To implement what we’ve learned from 2011’s Fukushima Dai-ichi accident, the NRC in November 2011 created a group of more than 20 full-time employees focused exclusively on these activities. This Japan Lessons Learned Project Directorate is now a year old, and everything it’s accomplished to date highlights our dedication to enhancing U.S. nuclear power plant safety.
The directorate’s initial focus, with support from across the NRC and other federal agencies, was issuing orders and requests for information in March 2012 that address many of the lessons we’ve learned.
The Mitigation Strategies order ensures that U.S. reactors will have additional emergency power supplies and other equipment to safely handle extreme natural disasters. The Reliable Hardened Vents order ensures U.S. reactors similar to Fukushima will have more robust systems to vent pressure and hydrogen, helping avoid the explosions we saw during the accident. The Spent Fuel Pool Instrumentation order ensures U.S. reactors will be better able to monitor how much water is in their spent fuel pools during an emergency. The information requests have plants reconsidering their earthquake and flooding hazards in light of the latest information, and also ask plants to consider their emergency plans for such situations.
Our work on these issues in fiscal year 2012 included 82 public meetings, and the entire agency devoted 51,203 person-hours to Fukushima-related activities. That’s the equivalent of 43 full-time staff members working on these improvements.
Across the country nuclear power plants are responding to our efforts; all 104 U.S. reactors have performed two walkdowns per reactor, one for earthquake issues and one for flooding. The plants have sent us hundreds of updates, covering issues such as the status of newly purchased equipment for safely handling a prolonged blackout and new spent fuel pool instrumentation.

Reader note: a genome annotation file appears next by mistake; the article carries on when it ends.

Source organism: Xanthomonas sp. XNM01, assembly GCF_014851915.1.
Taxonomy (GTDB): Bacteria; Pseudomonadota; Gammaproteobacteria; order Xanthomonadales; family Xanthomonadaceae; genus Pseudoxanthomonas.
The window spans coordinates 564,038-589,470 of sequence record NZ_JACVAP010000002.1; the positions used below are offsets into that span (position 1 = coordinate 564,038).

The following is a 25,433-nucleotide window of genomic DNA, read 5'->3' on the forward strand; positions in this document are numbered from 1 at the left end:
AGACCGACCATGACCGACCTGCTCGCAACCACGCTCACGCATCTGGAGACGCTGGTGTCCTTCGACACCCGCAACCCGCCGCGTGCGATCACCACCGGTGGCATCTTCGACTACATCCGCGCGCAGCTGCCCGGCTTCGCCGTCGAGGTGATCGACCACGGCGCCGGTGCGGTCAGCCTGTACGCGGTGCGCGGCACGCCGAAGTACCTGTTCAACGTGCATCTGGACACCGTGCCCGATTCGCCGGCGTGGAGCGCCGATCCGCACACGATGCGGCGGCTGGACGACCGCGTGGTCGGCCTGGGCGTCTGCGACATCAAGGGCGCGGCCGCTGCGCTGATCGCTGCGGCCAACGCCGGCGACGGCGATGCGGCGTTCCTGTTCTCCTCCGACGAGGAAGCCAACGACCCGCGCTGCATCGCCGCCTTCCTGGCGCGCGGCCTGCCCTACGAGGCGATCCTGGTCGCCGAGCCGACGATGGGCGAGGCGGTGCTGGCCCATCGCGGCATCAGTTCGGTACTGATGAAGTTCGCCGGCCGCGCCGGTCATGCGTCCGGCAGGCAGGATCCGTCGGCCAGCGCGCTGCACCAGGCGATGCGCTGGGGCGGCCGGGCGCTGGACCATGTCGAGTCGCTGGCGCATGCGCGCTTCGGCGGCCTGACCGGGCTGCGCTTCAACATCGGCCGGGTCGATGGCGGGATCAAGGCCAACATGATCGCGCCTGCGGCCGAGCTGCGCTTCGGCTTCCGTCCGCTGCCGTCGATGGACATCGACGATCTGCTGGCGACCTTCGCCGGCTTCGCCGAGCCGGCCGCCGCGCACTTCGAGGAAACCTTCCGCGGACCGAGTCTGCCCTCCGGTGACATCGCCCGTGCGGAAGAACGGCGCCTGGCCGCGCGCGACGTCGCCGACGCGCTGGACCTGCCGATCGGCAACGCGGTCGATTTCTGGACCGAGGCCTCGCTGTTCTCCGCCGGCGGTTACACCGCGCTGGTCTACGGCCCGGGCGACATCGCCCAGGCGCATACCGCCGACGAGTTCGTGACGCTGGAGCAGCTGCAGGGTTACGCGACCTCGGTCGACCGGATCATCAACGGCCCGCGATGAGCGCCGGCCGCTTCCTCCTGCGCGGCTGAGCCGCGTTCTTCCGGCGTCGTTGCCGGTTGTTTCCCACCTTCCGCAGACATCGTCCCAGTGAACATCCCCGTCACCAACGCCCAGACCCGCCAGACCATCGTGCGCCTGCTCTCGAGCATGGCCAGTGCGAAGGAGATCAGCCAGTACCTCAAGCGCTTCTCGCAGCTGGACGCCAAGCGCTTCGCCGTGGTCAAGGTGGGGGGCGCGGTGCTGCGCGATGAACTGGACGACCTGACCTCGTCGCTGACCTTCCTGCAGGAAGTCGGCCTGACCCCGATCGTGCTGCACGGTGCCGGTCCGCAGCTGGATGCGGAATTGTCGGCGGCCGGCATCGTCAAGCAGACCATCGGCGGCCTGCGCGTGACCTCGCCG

We’ve also created this logo to help you identify our work on implementing the lessons we’ve learned. The bonsai tree represents Japanese culture, with the green foliage in the shape of Japan’s islands representing hope and growth. The red sun comes from Japan’s flag, and the base of the logo represents a solid foundation of cooperation and understanding. It’s important to remember that the NRC’s work on Fukushima-related matters applies only to U.S. reactors. Japan’s decisions on issues, such as restarting reactors, are entirely that country’s and independent of the NRC’s activities.
All the work we’ve completed this past year sets the foundation for several additional years of action on the orders and requests for information. We expect to get the first sets of flooding and seismic re-analyses next year, as well as every plant’s integrated approach to complying with the orders. We’re also planning several long-term activities looking into other aspects of what happened at Fukushima, so keep an eye out for further developments.Scott Burnell Public Affairs Officer
8 thoughts on “Recapping a Year’s Worth of Fukushima-Related Work”
Do try cough up all your allegations and “proof” in black and white, which otherwise is disingenuous. You’re act like you’re more knowledgeable and concerned than the engineers and technicians involved in this issue, and slyly trying to make the NRC and nuclear plant operators appear evasive by making unreasonable demands no industry would stoop to. What — you want any member of the public peering over the shoulder of each nuclear worker turning a wrench to placate your qualms? Ain’t going to happen like your local restaurant letting you in the kitchen to oversee the cook. It’s one thing to provide sincere constructive criticism and inquiry, but your intent is simply to carp and flail hatchets against nuclear energy with death-by-a-thousand-cuts nitpicking and exaggerations of known and addressed issues. There’s NO amount of perfected design and preparation or historic safety and health record of nuclear plants and their communities that will ever placate your implacable industrial health/safety hypocrisy and irrational philosophical beefs and eternal nightmares of mutant monsters or atom wars, so trying to educate and reassure you is a lost pointless cause. I only regret that you’re all running amok spreading FUD to the science illiterate and clueless who will suffer the historically and globally documented and recorded health and environmental consequences of fossil fuel use if rabid fear triumphs reason and fact, and who need well-rounded info on this issue than one-sided emote-grabbing Doomsday trolls who chicken from real debate.